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| Outside of show production, what a waste of money. This school is all about the sell. The accelerated degree is appealing but not worth compromising an actual education. I worked my ass of while I was there and have honestly gained very little practical knowledge. Since you'll be competing for jobs w/people w/degrees from 4 year schools why not just get one? There are reasons that educations take as long as they do.|
I had a few excellent teachers but overall the teachers were rude, condescending and self absorbed or full of it. I had a few who would openly mock students and boast of how excellent they themselves were with the program. How ironic that they didn't realize that a student's lack of understanding was a direct reflection of their teaching ability.
I wish that I had simply purchased the books for the programs we "studied". Avoid FullSail. It's a complete rip off. You'd be better off in a four year program or an internship.
Avoid FullSail. You'd kick the tires on a 30k car, why not a 60k education?
|Jun 13 2005|| 2nd Year Female --
Class 2004 |
| I went to Junior College and a four year university before coming to fullsail, and fullsail has been, without a doubt, the worst educational experience of my entire life. Do not come to fullsail. I just wish there had been someone to tell me just how much of a waste of money this place is, and I sincerely hope that you will heed this warning. I feel like I've been had, and I'll be quitting before the end of the program just to save the little money that I can. This place is that useless. Don't make the thirty-some thousand dollar mistake I have made. I feel like the only good that can come out of my experience is that I can tell other people not to buy into this place. If you are looking into this school as a place to go, please listen to me. Don't. There's a condescending know-nothing faculty full of former freelance wedding photographers that the school calls "industry professionals" who treat each course as their own personal stand-up comedy hour. Every class is a complete waste. And that is no exaggeration. The school makes its own textbooks, which are cheaply bound and filled with typos and misspellings. One of the textbooks consists of photocopied pages of a lighting company's online catalogue printed off the internet! If you have some kind of problem or complaint with the school, forget about it, it takes a week just to get a response, and that's if you go through a student advisor. If you have any kind of brain, you will want to scream, sitting in class as the instructor rattles on about how much he/she loves Star Wars or what he/she did over the weekend. I kept thinking this place would get better, but it hasn't, so I'm leaving. I'm just going to have to eat the money I've spent so far. This has to be the biggest racket going in the world of education. It's a school for fools, full of fools and idiots who bought the line of bull that they push. I am one of them. Please, don't you be one too. |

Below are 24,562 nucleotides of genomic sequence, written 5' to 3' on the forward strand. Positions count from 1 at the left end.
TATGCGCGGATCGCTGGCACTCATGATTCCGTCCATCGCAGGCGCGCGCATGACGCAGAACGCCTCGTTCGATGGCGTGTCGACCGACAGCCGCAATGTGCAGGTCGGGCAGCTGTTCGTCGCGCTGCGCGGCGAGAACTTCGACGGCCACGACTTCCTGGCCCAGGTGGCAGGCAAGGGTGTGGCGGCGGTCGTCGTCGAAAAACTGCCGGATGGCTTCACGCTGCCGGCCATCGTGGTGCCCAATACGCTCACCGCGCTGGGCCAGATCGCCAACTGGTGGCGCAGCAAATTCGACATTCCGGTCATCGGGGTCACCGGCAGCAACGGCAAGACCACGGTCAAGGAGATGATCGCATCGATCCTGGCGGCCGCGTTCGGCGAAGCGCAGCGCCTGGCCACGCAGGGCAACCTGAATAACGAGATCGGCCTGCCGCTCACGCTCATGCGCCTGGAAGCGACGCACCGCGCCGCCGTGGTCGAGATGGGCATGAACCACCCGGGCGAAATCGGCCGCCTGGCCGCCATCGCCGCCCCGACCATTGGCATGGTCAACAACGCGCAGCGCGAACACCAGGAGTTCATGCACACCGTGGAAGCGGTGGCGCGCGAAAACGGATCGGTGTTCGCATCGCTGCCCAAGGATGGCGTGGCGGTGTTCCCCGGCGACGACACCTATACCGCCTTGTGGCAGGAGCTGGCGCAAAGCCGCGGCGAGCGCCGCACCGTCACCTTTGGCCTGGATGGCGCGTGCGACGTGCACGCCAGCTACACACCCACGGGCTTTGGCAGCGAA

|May 11 2005|| 1st Year Male --
Class 2005 |
| Lets start at the beginning. Your admissions rep is going to give you what is generally classified as a soft sell, meaning that they will not really push you into doing anything. After a few conversations they will more or less make a statement along th lines of "you need to get moving" or "this school isn't right for you". Both answers may light a fire under you to enroll. Many of them will mother you until you are enrolled, calling you frequently just to "chat". They are building trust, be careful where you place it. Once you are in school you will get personal attention to your legitmate concerns from very few teachers, citing that they need to focus more on the class as a whole. By the time you graduate you will have done a lot of things but not had nearly enough time either in class or on the gear to truly feel comfortable presenting yourself as a viable asset to any project in the real world. Even though they state that you will learn you every aspect of whatever degree program, the truth is they only go an inch deep into the ocean of the field. Once you graduate they say that they will help you find a job. They make it clear that they will not give you a job, just the tools to find one, however their lead bank is full of the bottom of the barrel, unpaid jobs that will never, and I mean never, roll out into something remotely decent. When I graduated I spent literally days speaking with the placement department attempting to find anything that could prove to be a positive lead. Even years later now, I haven't seen one decent lead. Every job that I've had since post-graduation I have gotten on my own. Even once I completed my internship (again that I found on my own) they tried to take credit for my work. They didn't help with any of it. All the statistics the school will throw at you to make them look good are drastically skewed (remove at least 30% from any number they give you).|
In all Full Sail will give you a glimpse of what the industry really is and in no way is a "Real World Education". On average class sizes range from 40-150 people. Do you really think that all the money is being put into your education. Think more realistically, it is going to those who bring in the dollars and for those who sit in their comfy offices and look at the empire they have built and deceived thousands of people to buy into.Avoid "Full Sail Real World Education" at all costs. The money is better spent on manuals.
| Starting Job: Director of Photography, Preparedness: D+, Reputation: F |
|Mar 24 2005|| Alumnus Male --
Class 2000 |